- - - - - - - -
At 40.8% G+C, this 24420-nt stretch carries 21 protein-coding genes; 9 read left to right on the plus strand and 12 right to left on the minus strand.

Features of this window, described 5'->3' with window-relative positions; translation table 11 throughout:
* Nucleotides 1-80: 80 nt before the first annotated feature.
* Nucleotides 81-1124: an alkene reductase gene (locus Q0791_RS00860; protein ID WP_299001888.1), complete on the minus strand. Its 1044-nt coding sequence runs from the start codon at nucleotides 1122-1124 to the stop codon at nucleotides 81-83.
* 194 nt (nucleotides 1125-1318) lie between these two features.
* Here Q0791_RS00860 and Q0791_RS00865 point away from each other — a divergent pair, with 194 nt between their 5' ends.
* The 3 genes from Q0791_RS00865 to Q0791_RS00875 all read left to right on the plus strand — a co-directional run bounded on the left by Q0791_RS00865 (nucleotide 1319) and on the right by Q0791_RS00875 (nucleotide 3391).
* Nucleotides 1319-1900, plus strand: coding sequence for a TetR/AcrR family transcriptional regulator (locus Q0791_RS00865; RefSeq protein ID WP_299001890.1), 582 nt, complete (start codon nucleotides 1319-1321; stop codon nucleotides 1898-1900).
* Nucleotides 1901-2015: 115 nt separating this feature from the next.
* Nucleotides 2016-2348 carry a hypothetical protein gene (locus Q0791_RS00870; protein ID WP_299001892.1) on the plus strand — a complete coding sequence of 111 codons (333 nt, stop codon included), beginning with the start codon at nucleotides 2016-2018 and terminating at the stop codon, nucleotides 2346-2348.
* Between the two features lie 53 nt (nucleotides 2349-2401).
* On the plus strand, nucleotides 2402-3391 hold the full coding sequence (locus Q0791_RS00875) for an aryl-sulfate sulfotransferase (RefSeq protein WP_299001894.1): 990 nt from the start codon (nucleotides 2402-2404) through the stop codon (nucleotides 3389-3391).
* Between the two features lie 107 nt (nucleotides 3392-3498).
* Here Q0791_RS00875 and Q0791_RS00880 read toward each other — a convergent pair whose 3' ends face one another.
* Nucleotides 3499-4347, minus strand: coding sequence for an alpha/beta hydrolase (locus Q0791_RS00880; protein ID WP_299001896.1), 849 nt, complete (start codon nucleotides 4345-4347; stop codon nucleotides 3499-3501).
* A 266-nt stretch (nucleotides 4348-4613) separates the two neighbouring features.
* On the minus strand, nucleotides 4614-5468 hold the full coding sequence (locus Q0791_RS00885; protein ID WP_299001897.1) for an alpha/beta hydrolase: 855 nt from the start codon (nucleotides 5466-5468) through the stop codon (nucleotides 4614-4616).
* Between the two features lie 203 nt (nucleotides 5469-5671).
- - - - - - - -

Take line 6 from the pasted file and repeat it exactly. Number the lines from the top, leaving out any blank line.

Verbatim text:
* Here Q0791_RS00860 and Q0791_RS00865 point away from each other — a divergent pair, with 194 nt between their 5' ends.